Pío Pico: Who He Was, What He Did, and His Place in L.A. History

With budget cuts threatening the closure of Whittier's Pio Pico State Historic Park, L.A. as Subject's latest contribution to KCET.org shares the story of Don Pio Pico, the last governor of Mexican California:

On June 30, Governor Jerry Brown signed into law a budget cutting $22 million from the state's Department of Parks and Recreation. The cuts have resulted in the planned closure of seventy state parks, including one in Whittier that honors the memory of one of Brown's predecessors: the last governor of Mexican Alta California, Pío de Jesus Pico.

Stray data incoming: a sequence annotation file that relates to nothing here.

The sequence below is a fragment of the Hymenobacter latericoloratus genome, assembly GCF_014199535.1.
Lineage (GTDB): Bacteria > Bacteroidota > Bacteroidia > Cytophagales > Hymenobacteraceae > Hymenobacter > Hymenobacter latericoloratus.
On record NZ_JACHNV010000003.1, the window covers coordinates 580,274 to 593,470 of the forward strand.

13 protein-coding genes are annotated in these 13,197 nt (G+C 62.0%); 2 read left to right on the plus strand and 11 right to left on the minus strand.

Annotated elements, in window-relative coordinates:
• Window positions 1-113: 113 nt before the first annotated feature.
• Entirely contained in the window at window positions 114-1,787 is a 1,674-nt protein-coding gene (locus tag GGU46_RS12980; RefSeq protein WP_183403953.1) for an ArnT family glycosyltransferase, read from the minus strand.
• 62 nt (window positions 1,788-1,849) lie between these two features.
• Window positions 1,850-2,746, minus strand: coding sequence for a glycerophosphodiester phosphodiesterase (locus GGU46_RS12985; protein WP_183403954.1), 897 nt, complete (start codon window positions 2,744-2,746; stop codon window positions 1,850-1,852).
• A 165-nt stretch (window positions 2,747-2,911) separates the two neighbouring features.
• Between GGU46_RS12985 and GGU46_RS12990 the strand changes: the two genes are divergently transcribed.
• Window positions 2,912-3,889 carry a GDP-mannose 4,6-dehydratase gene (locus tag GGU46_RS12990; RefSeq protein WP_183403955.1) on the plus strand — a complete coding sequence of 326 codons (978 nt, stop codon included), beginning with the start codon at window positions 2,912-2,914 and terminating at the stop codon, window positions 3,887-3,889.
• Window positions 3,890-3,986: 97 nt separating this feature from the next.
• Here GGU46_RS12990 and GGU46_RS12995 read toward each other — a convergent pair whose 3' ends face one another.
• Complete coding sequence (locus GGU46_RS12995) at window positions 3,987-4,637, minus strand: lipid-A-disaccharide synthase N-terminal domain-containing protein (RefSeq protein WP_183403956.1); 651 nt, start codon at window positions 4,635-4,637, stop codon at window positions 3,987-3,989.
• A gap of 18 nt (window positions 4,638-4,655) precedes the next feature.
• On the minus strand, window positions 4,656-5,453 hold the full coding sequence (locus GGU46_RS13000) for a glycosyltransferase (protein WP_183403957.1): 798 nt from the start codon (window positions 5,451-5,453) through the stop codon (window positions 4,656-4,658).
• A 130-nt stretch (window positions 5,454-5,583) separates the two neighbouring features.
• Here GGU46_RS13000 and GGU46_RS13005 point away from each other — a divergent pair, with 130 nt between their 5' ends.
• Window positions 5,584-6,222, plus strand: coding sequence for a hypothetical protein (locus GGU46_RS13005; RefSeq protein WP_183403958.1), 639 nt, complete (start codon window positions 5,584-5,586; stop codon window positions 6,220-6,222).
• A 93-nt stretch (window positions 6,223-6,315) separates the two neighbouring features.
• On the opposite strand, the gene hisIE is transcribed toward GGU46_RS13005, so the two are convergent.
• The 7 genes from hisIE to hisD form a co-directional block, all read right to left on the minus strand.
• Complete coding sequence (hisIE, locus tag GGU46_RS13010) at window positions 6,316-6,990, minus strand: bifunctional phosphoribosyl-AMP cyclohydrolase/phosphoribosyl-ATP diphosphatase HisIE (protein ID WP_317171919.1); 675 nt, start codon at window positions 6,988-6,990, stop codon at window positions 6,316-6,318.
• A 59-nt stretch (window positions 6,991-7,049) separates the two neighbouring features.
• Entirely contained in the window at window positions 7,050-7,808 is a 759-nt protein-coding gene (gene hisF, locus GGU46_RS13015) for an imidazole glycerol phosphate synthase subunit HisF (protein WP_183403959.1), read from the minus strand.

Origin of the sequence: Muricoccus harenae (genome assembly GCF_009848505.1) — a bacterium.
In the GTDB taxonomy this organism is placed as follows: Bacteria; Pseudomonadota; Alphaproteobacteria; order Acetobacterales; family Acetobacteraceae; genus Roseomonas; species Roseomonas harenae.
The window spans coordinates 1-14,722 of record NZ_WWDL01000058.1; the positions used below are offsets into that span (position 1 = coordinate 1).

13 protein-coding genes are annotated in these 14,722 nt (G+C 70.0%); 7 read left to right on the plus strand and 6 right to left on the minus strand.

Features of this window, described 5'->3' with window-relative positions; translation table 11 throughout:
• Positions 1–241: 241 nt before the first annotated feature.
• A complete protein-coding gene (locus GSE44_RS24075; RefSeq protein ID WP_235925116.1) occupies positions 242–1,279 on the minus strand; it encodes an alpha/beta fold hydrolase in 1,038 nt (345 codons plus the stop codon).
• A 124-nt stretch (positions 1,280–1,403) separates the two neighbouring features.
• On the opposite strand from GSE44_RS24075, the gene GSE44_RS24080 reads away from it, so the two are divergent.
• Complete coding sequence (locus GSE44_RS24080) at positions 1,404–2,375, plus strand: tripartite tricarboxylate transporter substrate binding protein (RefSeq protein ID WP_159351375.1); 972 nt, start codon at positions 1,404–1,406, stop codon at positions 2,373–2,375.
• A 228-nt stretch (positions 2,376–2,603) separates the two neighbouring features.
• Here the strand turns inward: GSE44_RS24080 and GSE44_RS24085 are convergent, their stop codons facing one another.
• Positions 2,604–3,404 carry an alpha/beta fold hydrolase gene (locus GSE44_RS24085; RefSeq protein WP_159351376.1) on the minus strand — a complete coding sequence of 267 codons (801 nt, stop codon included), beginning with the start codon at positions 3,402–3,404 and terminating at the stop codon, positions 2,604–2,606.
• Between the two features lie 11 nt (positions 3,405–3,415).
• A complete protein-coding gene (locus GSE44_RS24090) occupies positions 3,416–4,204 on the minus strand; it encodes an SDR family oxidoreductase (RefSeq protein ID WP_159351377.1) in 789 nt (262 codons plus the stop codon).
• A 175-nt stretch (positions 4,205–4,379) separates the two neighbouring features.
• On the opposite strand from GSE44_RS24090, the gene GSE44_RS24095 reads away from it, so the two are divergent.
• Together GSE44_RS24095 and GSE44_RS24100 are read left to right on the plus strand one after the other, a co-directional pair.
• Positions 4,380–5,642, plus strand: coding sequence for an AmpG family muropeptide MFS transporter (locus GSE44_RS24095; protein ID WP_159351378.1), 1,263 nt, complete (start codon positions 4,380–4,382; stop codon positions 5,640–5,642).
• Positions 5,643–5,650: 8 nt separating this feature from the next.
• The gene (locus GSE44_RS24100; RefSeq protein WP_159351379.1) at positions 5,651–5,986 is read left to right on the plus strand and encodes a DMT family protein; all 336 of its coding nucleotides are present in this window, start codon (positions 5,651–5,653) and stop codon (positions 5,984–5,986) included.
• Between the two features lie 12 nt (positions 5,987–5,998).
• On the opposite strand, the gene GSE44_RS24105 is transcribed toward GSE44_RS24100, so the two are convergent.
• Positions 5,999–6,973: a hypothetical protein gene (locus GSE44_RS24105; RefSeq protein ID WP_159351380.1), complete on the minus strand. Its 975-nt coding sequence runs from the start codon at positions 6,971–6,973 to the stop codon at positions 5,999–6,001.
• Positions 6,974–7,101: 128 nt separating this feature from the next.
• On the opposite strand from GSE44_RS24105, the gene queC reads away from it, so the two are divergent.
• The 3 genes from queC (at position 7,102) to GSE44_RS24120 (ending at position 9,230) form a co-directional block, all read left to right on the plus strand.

Perched above the east bank of the San Gabriel River in Whittier, Pío Pico Historic State Park includes the historic adobe where the former governor and land baron once held court. It is scheduled to close on July 1, 2012.

The son of a Spanish artillery sergeant, Pico was born on May 5, 1801 at Mission San Gabriel. His 93 year life spanned several distinct periods of Southern California history, from Spanish colonialism to Mexican rule and from American conquest to L.A.'s late-nineteenth-century growth spurt.

Keep reading the full post at KCET.org.